Unity—now African Union—and Regional Economic Communities adopted numerous treaties with the primary aim of achieving political and economic integration or fostering human rights. In that context, the stated intergovernmental organisations adopted conventions specifically devoted to attaining common regional standards on democracy, good governance and elections. Considered separately or jointly, the norms thereby developed have set the stage for the regionalisation of principles that traditionally belong to domestic constitutions, such as supremacy of the constitution, rule of law, separation of powers, independence of the judiciary, democracy and the protection of fundamental rights. A close examination reveals that the increased activity of the regional judicial institutions entrusted with the interpretation and application of these norms is generating a growing body of jurisprudence, which has the potential of shaping domestic constitutional law and practice. This article interrogates whether, and the extent to which, African regional courts are (re)making constitutions in the region.

Other Publications


Standard Operating Procedures On The Special Mechanisms Of The African Commission On Human And Peoples’ RightsMarch 04 , 2020
African Human Rights Yearbook Volume 3 (2019)December 31 , 2019
Pilot Study On Migration And Respect For Human Rights Focus On The Responses Provided By NigerNovember 25 , 2019
Declaration Of Principles On Freedom Of Expression And Access To Information In Africa 2019November 10 , 2019
African Human Rights Yearbook Volume 2 (2018)October 26 , 2019
Guidelines On The Right To Water In AfricaJuly 31 , 2019
Study On Transitional Justice And Human And Peoples’ Rights In AfricaApril 28 , 2019
African Human Rights Yearbook Volume 1 (2017)December 29 , 2017
Guidelines On Access To Information And Elections In AfricaNovember 15 , 2017
General Comment No. 4: The Right To Redress For Victims Of Torture And Other Cruel, Inhuman Or Degrading Punishment Or Treatment (Article 5)March 04 , 2017
Guidelines For The Policing Of Assemblies By Law Enforcement Officials In AfricaMarch 04 , 2017
Principles And Guidelines On Human And Peoples’ Rights While Countering Terrorism In AfricaAugust 03 , 2016
The Right To Nationality In AfricaMay 12 , 2014
Model Law On Access To Information For Africa 2013February 13 , 2013
ECOWAS Declaration On The Fight Against Trafficking In PersonsJanuary 31 , 2012
SADC Declaration On Gender And DevelopmentJanuary 31 , 2012
Basic Principles On The Use Of Force And Firearms By Law Enforcement OfficialsJanuary 27 , 2012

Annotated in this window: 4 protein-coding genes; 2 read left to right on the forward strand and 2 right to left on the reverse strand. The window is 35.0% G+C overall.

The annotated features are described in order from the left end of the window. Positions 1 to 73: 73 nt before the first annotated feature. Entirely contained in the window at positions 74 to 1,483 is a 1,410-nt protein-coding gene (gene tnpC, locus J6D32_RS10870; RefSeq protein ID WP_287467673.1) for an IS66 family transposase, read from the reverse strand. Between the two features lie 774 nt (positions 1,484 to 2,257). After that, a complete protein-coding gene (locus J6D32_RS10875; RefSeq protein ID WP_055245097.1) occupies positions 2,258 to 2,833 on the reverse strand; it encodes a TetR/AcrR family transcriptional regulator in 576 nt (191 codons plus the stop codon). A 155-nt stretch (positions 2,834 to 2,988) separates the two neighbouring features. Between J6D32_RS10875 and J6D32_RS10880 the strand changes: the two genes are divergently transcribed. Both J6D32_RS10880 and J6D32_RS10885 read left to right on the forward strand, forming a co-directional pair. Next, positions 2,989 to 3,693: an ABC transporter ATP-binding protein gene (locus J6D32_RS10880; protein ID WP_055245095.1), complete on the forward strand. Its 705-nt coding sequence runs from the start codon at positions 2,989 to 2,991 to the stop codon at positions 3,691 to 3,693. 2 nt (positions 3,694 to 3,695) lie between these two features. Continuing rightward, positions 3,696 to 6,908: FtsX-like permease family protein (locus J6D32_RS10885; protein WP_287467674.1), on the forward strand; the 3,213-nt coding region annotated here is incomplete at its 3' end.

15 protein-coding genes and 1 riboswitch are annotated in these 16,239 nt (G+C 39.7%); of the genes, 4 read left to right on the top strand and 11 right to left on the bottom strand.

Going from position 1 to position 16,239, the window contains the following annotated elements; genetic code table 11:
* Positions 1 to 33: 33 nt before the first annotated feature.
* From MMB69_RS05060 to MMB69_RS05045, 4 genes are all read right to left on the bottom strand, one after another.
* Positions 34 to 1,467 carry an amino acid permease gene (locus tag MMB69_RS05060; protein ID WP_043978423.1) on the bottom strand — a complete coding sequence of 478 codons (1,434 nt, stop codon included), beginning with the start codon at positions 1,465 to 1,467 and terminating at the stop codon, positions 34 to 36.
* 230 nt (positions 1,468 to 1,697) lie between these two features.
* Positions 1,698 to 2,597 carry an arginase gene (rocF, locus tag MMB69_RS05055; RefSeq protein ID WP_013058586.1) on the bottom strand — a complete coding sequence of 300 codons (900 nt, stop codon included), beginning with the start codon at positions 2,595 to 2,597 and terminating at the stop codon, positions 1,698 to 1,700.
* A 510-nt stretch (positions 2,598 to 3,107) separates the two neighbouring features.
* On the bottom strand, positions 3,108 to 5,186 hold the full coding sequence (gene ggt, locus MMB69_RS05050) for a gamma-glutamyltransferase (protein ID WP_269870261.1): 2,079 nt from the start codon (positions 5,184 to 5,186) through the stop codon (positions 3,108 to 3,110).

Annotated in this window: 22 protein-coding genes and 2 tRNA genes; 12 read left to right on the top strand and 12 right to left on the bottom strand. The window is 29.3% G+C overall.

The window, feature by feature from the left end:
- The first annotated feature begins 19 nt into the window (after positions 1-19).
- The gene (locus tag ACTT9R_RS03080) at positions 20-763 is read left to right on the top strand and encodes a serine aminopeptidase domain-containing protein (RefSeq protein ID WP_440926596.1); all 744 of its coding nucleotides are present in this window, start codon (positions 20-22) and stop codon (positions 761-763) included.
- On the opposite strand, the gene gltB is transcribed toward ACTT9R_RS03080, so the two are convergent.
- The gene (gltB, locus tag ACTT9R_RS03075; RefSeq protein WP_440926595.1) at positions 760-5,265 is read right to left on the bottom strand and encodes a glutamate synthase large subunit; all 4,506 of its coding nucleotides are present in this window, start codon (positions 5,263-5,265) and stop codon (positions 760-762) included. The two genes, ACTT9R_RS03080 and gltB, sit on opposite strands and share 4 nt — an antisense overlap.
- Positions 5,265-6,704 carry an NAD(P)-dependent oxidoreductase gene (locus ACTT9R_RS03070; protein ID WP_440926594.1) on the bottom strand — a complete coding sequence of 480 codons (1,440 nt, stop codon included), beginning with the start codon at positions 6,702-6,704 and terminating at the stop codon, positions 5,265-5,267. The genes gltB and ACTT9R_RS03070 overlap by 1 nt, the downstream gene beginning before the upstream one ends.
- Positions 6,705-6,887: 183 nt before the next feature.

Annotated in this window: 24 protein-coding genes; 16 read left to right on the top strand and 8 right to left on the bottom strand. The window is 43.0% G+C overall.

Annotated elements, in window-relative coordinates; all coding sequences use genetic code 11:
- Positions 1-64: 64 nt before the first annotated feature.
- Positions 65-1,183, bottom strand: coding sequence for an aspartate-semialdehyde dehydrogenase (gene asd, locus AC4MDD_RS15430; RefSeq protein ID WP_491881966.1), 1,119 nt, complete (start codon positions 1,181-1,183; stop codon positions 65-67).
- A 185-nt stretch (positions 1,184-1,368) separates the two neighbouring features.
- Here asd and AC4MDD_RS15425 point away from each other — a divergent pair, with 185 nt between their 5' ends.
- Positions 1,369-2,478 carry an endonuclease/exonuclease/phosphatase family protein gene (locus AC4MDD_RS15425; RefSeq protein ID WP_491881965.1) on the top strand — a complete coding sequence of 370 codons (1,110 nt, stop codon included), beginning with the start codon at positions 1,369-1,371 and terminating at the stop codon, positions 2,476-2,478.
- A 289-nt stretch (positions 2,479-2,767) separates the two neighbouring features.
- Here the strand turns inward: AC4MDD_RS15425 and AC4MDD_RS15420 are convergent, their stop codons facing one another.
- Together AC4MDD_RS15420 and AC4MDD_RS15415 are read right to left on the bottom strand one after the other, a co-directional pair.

Body Of Principles For The Protection Of All Persons Under Any Form Of Detention Or ImprisonmentJanuary 27 , 2012
C169 Indigenous And Tribal Peoples Convention, 1989January 27 , 2012
Code Of Conduct For Law Enforcement OfficialsJanuary 27 , 2012
Declaration On The Protection Of All Persons From Being Subjected To Torture And Other Cruel, Inhuman Or Degrading Treatment Or PunishmentJanuary 27 , 2012
Framework And Guidelines On Land Policy In AfricaJanuary 27 , 2012
Istanbul Protocol – Manual On The Effective Investigation And Documentation Of Torture And Other Cruel, Inhuman Or Degrading Treatment Or PunishmentJanuary 27 , 2012
Policy Framework For Pastoralism In AfricaJanuary 27 , 2012
Standard Minimum Rules For The Treatment Of PrisonersJanuary 27 , 2012
United Nations Declaration On The Rights Of Indigenous PeoplesJanuary 27 , 2012
United Nations Standard Minimum Rules For The Administration Of Juvenile Justice (Beijing Rules)January 27 , 2012
Guidelines For African Union Electoral Observations And Monitoring MissionsOctober 24 , 2011
Prevention And Eradication Of Violence Against Women And Children (Addendum To The SADC Declaration On Gender And Development)January 31 , 2011
Rules Of Procedure Of The African Commission On Human And Peoples’ Rights Of 2010June 26 , 2010
Pretoria Declaration On Economic, Social And Cultural Rights In AfricaSeptember 17 , 2004
Declaration On Gender Equality In AfricaJuly 08 , 2004
Kigali Declaration, 2003May 08 , 2003
Optional Protocol To The Convention Against Torture And Other Cruel, Inhuman Or Degrading Treatment Or PunishmentDecember 18 , 2002
Ouagadougou Declaration And Plan Of Action On Accelerating Prisons And Penal Reforms In AfricaSeptember 20 , 2002
Constitutive Act Of The African UnionJuly 11 , 2000
Grand Bay (Mauritius) Declaration And Plan Of Action, 1999April 16 , 1999
United Nations Convention Against Torture And Other Cruel, Inhuman Or Degrading Treatment Or Punishment